The pride that the Qur’an discusses most is the personal pride of the person who is ignorant, a disbeliever, or does not submit in humility to Allah. This pride is not the same emotion that psychiatrist Donald Nathanson examines, which is pride in opposition to shame. Nathanson’s pride-shame axis places pride and shame in opposition with each other; healthy and natural pride is the feeling of pleasure in our own competence, and shame is an impediment to positive affects that always exists in terms of other negative affects. Pride as deserved self-respect is notably absent from the Qur’an. In modern times, this type of pride is very important to oppressed peoples. In many societies around the world, Muslims are being oppressed. In looking at the Qur’anic verses and the ahadith (plural of one hadith) on pride in conjunction with the verses and ahadith on oppressed peoples, I believe that the Qur’an does not prohibit pride in one’s identity as a Muslim or in any other identity as a member of a marginalized group. This paper argues that pride in one’s identity can promote self-preservation as well as social and political resistance. Both of these goals are supported by the Qur’an as well by theorists of the shame-pride axis. I propose that a pro-resistance and anti-oppression reading of the Qur’an permits pride in the oppressed aspects of one’s identity. I will further argue using feminist theology and liberation theology that pride is an ethical necessity for marginalized and oppressed peoples.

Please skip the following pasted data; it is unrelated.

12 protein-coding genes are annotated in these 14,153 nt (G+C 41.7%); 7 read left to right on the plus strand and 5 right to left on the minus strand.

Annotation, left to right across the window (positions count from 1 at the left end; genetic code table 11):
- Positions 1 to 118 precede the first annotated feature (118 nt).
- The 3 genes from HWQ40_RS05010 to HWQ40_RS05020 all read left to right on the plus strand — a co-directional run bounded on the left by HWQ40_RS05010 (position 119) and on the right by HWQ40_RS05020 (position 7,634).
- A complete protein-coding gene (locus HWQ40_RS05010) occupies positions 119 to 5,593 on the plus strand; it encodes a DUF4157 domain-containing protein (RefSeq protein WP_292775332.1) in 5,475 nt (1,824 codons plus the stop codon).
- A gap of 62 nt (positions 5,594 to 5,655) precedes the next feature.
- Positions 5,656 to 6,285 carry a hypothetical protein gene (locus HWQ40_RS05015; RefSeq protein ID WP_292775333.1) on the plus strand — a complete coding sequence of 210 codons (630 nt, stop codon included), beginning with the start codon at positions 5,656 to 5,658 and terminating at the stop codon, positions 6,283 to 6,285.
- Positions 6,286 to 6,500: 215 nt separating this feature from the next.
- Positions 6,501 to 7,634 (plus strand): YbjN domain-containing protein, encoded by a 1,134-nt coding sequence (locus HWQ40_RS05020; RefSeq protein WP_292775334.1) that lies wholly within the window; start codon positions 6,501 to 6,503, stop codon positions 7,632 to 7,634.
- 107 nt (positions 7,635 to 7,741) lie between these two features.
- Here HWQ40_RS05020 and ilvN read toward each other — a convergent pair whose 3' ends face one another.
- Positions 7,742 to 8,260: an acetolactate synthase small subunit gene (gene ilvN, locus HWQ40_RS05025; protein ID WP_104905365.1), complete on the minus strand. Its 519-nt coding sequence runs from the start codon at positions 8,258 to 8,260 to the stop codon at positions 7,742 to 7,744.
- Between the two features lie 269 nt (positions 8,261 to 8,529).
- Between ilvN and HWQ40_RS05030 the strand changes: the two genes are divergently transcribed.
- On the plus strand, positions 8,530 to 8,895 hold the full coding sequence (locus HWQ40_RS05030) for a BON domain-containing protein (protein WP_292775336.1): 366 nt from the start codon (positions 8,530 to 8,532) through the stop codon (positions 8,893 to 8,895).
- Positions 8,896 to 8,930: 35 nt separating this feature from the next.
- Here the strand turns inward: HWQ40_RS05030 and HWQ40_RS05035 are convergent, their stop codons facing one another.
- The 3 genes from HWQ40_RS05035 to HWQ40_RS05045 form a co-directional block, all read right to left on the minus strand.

Religions; Religions -- Philosophy; Religions -- History


Relics, Remnants, and Religion: an Undergraduate Journal in Religious Studies

Publication Date




Publication Place

Tacoma, Washington


The University of Puget Sound